The Swiss Federal Institute of Technology Lausanne (EPFL) has equipped a drone with feathers in order to increase its precision during flight. According to EPFL, the device can spread or close its wings while flying – making it easier to maneuver and more resistant in high winds.
When they need to change direction, increase their speed or counter headwinds, birds alter the configuration of their wings. To steer, for example, they spread one wing and slightly retract the other. By adjusting their wingspan in this way, they create a calculated imbalance that causes them to turn. Up to now, only birds could do this so effectively, says EPFL.
After observing birds in flight, researchers from the Laboratory of Intelligent Systems had the idea of building an energy-efficient winged drone capable of changing its wingspan, flying at high speeds and moving through tight spaces. EPFL says their research has just been published in the Royal Society journal Interface Focus.
Dario Floreano and his team wanted to develop a drone that could meet various aerodynamic requirements. It had to be capable of flying between obstacles, making sharp turns and coping with strong winds. By changing its geometry mid-flight, the drone can meet all these criteria, according to the school.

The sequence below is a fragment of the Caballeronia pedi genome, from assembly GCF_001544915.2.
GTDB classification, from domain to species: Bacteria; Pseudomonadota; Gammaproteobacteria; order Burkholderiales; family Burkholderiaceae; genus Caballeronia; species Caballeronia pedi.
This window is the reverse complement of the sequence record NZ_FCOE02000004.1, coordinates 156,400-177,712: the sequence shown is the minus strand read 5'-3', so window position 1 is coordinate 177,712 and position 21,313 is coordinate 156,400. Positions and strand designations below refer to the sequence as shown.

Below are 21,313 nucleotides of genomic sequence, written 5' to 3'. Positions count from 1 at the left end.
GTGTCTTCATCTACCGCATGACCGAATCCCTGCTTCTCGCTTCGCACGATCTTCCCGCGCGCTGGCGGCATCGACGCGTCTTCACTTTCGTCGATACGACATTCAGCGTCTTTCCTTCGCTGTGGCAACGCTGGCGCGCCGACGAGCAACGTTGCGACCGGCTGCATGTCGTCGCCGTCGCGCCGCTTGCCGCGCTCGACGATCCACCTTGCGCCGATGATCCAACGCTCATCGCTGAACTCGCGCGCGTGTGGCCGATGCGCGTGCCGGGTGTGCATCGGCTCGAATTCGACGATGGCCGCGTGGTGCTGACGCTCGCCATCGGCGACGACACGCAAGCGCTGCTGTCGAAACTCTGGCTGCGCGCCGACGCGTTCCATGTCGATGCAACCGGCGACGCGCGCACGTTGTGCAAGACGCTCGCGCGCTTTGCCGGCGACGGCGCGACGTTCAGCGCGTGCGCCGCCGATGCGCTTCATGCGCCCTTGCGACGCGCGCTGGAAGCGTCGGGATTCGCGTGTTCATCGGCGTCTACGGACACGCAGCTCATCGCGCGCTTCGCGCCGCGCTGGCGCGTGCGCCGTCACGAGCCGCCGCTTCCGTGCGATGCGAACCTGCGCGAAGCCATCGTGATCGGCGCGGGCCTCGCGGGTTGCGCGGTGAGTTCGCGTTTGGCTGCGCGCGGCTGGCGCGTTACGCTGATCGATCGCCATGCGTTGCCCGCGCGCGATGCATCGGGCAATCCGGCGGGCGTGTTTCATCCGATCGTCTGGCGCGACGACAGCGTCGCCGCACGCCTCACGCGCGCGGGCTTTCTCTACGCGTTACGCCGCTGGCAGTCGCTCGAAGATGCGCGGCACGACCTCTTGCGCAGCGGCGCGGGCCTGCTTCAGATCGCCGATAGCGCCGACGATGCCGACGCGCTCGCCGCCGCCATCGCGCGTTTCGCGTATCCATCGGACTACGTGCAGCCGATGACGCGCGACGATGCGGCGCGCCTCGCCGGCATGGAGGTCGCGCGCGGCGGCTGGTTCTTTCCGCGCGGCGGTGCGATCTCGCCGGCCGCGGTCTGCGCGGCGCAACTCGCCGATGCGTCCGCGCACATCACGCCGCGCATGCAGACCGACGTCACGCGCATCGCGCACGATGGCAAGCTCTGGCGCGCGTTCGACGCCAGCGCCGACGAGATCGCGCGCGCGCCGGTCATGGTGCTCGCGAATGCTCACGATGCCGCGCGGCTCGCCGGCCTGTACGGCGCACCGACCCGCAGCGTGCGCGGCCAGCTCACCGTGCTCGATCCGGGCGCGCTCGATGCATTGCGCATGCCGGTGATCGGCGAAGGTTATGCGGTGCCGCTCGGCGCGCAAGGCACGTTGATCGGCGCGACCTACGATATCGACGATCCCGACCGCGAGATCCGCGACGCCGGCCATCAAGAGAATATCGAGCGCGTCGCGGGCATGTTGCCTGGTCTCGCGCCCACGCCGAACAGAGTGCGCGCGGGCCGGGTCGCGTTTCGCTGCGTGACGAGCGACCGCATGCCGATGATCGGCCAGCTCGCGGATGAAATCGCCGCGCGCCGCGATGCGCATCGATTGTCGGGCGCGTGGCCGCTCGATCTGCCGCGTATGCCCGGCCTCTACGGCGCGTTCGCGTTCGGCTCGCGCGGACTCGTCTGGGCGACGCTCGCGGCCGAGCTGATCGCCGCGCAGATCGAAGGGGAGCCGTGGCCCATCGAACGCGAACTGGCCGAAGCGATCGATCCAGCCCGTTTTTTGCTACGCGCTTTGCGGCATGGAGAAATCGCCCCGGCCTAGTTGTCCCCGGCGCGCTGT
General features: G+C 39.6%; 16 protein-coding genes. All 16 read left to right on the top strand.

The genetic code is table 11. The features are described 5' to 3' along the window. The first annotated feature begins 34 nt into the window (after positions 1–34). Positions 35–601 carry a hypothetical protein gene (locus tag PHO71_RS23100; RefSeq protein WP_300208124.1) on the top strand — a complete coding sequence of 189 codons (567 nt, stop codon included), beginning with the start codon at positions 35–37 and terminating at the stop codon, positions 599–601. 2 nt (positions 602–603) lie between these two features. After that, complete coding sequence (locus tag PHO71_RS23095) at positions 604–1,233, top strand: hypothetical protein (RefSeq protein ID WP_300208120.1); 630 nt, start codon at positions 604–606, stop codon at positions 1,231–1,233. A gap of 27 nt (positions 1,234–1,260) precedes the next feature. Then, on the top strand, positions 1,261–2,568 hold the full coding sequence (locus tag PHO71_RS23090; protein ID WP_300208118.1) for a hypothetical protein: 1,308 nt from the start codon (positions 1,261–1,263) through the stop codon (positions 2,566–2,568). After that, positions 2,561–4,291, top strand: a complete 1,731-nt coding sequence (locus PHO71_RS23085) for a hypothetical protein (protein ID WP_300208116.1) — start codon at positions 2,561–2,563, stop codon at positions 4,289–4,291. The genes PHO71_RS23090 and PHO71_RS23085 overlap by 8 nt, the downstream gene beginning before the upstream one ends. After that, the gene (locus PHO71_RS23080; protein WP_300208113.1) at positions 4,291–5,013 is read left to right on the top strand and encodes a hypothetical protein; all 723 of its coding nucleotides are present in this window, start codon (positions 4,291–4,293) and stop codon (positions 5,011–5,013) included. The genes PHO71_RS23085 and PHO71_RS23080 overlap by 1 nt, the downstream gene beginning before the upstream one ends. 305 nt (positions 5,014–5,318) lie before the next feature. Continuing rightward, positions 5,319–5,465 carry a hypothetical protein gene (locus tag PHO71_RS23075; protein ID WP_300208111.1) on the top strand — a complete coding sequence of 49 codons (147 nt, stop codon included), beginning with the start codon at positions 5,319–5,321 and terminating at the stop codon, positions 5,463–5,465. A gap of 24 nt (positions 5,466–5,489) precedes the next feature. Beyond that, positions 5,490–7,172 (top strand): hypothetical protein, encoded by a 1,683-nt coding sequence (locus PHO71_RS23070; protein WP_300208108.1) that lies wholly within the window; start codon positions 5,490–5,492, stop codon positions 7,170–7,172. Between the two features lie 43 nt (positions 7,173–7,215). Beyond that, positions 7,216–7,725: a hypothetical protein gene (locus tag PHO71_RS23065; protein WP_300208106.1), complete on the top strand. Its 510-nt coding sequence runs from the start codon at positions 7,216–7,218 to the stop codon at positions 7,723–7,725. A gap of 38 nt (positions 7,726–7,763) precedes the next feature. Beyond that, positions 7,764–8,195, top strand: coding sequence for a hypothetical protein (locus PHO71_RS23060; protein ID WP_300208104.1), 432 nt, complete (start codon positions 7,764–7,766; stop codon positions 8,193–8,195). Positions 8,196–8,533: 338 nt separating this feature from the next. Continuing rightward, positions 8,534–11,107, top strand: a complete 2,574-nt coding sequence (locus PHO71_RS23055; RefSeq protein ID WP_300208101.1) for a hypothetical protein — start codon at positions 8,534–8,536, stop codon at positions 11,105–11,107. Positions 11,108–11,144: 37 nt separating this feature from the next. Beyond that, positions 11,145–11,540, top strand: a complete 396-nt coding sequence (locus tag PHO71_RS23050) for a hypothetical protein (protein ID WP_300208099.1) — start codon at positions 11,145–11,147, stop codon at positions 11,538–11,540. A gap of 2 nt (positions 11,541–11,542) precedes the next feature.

The moving part, located on the outer wings, works like a bird’s quill feathers, which are the large feathers at the edge of the wing.
“We were inspired by birds: They can radically transform the size and shape of their wings because they have an articulated skeleton that is controlled by muscles and covered in feathers that overlap when the wings are folded,” explains Matteo di Luca. The drone also has feathers that it can fold and overlap like a fan.
According to EPFL, one of the many challenges was designing and building the complex morphing mechanism – in other words, mimicking nature to construct the drone.
This work was funded by NCCR Robotics.